Transcriptomic correlates of clinical response to pazopanib. (A) Gene Set Enrichment Analysis between pazopanib-sensitive and resistant patients. Significantly enriched gene sets (false discovery rate < 0.05) were clustered based on their similarity. (B) Volcano plot representation of genes differentially expressed between pazopanib-responders and non-responders. Genes with > 1 log2 fold change and an adjusted p < 0.05 are colored in red (responder DEGs), and those with < −1 log2 fold change and an adjusted p < 0.05 are colored in blue (non-responder DEGs). (C) The association between mRNA expression levels (log2(FPKM+1)) and copy number variations of CDK4. p-values were calculated using the two-sided Student t test. DEG, differentially expressed genes; FPKM, fragments per kilobase of transcripts per million mapped reads; TCR, T cell receptor.
Fig. 5
Transcriptomic correlates of clinical response to the pazopanib-durvalumab combination. (A) Heat map and unsupervised hierarchical clustering describing tumor microenvironment cell infiltration. Color scale indicates Z-normalized MCP scores of each type of microenvironment cell across samples. Color bar above the heatmap indicates responders (blue) and non-responders (red) to the pazopanib-durvalumab combination. (B) Immune cell fraction analysis of responding and non-responding patients receiving the pazopanib-durvalumab combination. Immune cell fractions were estimated using MCPcounter scores. *p < 0.05. p-value is from Student’s t test and not adjusted for multiple tests. (C) Gene Set Enrichment Analysis (GSEA) between sensitive and resistant patients to the pazopanib-durvalumab combination. Significantly enriched gene sets (FDR < 0.05) were clustered based on their similarity. (D, E) GSEA plot showing BIOCARTA natural killer (NK) cell pathway and Kyoto Encyclopedia of Genes and Genomes (KEGG) NK cell–mediated cytotoxicity pathway enrichment in the responder group. FDR, false discovery rate; NES, normalized enriched score. (F) Volcano plot representation of differentially expressed gene analysis between responders and non-responders to the pazopanib-durvalumab combination. Genes with > 1 log2 fold change and an adjusted p < 0.05 are colored in red, and those with < −1 log2 fold change and an adjusted p < 0.05 are colored in blue.
Table 1
Patient characteristics
Variable Total Pazopanib Pazopanib/Durvalumab p-valuec)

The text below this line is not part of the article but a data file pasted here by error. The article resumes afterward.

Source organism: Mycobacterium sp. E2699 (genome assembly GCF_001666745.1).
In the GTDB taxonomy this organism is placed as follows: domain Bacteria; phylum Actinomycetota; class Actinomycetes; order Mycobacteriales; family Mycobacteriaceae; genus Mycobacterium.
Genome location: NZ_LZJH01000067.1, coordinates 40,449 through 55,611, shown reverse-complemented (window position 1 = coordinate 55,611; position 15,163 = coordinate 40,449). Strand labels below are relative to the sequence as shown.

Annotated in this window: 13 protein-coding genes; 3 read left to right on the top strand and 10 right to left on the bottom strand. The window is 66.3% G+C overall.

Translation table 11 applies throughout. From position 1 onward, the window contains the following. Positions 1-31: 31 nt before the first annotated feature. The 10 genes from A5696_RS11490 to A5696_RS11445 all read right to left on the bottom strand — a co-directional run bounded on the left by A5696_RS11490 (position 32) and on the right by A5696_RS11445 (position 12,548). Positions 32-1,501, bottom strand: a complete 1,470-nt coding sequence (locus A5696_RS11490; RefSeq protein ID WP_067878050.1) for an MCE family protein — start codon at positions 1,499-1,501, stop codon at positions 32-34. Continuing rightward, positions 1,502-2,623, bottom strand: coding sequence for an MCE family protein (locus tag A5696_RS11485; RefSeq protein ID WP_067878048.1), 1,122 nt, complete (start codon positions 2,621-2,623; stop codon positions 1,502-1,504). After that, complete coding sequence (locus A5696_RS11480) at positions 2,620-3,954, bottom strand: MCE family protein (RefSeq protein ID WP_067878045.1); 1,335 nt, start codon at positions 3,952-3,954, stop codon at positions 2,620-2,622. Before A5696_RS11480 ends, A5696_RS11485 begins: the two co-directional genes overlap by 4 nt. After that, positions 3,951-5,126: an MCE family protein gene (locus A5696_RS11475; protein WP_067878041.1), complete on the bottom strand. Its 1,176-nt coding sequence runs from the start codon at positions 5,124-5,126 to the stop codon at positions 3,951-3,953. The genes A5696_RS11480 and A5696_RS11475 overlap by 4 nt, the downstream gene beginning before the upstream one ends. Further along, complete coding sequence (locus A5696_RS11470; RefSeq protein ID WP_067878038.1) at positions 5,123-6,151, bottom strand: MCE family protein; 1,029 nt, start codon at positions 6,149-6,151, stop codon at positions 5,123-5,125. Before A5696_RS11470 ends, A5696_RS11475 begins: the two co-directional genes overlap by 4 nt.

No. of patients 35 18 (51.4) 17 (48.6)
Age (yr) 48 51 (38–73) 45 (22–72)
 Male 16 8 (50.0) 8 (50.0) 0.78
 Female 19 10 (52.6) 9 (47.4)
 0 10 3 (30.0) 7 (70.0) 0.14*
 1 25 15 (60.0) 10 (40.0)
Histologic variant
 LMS 8 6 (75.0) 2 (25.0) 0.23*
 UPS 7 5 (71.4) 2 (28.6)
 MPNST 5 1 (20.0) 4 (80.0)
 DDLPS 5 3 (60.0) 2 (40.0)
 Synovial sarcoma 4 1 (25.0) 3 (75.0)
 Othersa) 6 2 (33.3) 4 (66.7)
Primary site
 Upper abdomen/Retroperitoneum 11 8 (72.7) 3 (27.3) 0.10*
 Extremity 6 0 6 (100)
 Gynecologic organ 6 3 (50.0) 3 (50.0)
 Lower abdomen 5 4 (80.0) 1 (20.0)
 Head/Neck 5 2 (40.0) 3 (60.0)
 Thorax 2 1 (50.0) 1 (50.0)
Stage at diagnosisb)
 II 15 6 (40.0) 9 (60.0) 0.42*
 III 14 9 (64.3) 5 (35.7)
 IV 6 3 (50.0) 3 (50.0)
FNCLCC grade
 I 4 4 (100) 0 0.10*
 II 8 3 (37.5) 5 (62.5)
 III 23 11 (47.8) 12 (52.2)
No. of previous chemotherapy regimens
 1 17 6 (35.3) 11 (64.7) 0.21*
 2 12 7 (58.3) 5 (41.7)
 > 3 6 5 (83.3) 1 (16.7)
Sequencing samples
 Primary tumor 16 6 (37.5) 10 (62.5) 0.13
 Metastatic sites 19 12 (63.2) 7 (36.8)
Type of previous chemotherapy received
 Doxorubicin monotherapy 9 8 (72.8) 1 (11.1) NA
 Gemcitabine/Docetaxel 11 6 (54.5) 5 (45.5)
 Eribulin 1 1 (100) 0
 Doxorubicin/Ifosfamide 9 3 (33.3) 6 (66.6)
 Doxorubicin/Olaratumab 13 6 (46.2) 7 (53.8)
 Ifosfamide combination 15 11 (73.3) 4 (26.7)

Values are presented as number (%) or median (range). DDLPS, dedifferentiated liposarcoma; ECOG PS, Eastern Cooperative Oncology Group performance status; FNCLCC, Fédération Nationale des Centres de Lutte Contre le Cancer; LMS, leiomyosarcoma; MPNST, malignant peripheral nerve sheath tumor; NA, not available; UPS, undifferentiated pleomomorphic sarcoma.

a) Others: desmoplastic small round cell tumor, myxoid fibrosarcoma, high grade endometrial stromal cell sarcoma, clear cell sarcoma, low grade myofibroblastic sarcoma, and solitary fibrous tumor,

b) 8th edition of the American Joint Committee on Cancer guideline of tumor, node, and metastasis (TNM) classification,

c) The associations were analyzed by the chi-square test or Fisher exact test (*).